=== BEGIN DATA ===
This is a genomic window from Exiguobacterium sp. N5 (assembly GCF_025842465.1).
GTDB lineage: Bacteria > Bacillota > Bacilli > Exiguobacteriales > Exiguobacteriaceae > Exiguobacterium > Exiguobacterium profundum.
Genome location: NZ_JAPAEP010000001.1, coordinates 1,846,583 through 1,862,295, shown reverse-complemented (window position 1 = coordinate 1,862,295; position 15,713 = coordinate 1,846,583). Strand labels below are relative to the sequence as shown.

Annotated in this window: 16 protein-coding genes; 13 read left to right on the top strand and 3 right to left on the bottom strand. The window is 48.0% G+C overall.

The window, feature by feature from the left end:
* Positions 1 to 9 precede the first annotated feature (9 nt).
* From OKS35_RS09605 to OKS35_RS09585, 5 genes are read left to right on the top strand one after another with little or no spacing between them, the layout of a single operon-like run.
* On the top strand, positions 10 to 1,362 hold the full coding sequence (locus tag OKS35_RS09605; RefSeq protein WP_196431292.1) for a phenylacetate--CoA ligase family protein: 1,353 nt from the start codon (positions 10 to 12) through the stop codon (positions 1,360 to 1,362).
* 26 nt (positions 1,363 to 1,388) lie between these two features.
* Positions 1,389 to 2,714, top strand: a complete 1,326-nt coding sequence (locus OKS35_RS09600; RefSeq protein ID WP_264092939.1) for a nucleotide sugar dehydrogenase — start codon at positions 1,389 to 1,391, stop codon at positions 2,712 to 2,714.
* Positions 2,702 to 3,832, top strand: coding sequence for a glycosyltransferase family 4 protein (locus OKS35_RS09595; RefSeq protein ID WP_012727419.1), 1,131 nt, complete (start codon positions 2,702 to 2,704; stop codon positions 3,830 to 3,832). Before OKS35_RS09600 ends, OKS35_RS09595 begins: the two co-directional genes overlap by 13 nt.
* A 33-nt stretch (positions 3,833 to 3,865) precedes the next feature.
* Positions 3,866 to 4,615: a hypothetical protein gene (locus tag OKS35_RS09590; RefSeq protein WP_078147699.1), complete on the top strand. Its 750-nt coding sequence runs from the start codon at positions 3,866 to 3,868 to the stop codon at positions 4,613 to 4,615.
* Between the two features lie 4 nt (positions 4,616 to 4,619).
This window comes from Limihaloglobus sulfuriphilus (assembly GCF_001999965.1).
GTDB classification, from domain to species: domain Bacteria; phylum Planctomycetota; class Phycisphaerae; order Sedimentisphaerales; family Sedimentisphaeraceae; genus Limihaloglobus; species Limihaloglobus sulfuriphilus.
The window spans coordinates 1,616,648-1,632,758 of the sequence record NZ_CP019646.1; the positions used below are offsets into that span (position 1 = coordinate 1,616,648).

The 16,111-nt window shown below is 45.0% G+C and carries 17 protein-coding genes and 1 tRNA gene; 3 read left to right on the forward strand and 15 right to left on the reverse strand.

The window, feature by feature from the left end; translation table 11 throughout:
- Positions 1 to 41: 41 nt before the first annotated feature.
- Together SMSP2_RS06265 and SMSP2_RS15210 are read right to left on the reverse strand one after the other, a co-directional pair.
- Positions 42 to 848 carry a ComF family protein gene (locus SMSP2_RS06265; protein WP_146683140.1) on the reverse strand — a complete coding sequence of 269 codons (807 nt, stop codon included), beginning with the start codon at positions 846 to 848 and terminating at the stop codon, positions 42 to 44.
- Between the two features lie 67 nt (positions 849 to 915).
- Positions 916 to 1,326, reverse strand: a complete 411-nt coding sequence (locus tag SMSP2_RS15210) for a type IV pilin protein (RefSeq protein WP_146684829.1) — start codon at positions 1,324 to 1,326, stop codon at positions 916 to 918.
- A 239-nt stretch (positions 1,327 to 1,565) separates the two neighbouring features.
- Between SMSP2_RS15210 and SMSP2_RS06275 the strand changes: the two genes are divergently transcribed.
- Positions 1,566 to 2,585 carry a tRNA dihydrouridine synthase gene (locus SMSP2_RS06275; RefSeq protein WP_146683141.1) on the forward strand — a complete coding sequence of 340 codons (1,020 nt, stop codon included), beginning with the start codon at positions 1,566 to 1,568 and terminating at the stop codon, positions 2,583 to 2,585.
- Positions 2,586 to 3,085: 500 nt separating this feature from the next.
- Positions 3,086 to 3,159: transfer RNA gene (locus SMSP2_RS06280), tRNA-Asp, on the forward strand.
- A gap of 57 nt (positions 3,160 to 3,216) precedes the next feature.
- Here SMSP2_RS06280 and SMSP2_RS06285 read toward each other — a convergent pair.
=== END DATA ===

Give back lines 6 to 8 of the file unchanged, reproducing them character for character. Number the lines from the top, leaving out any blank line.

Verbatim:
* Positions 1 to 9 precede the first annotated feature (9 nt).
* From OKS35_RS09605 to OKS35_RS09585, 5 genes are read left to right on the top strand one after another with little or no spacing between them, the layout of a single operon-like run.
* On the top strand, positions 10 to 1,362 hold the full coding sequence (locus tag OKS35_RS09605; RefSeq protein WP_196431292.1) for a phenylacetate--CoA ligase family protein: 1,353 nt from the start codon (positions 10 to 12) through the stop codon (positions 1,360 to 1,362).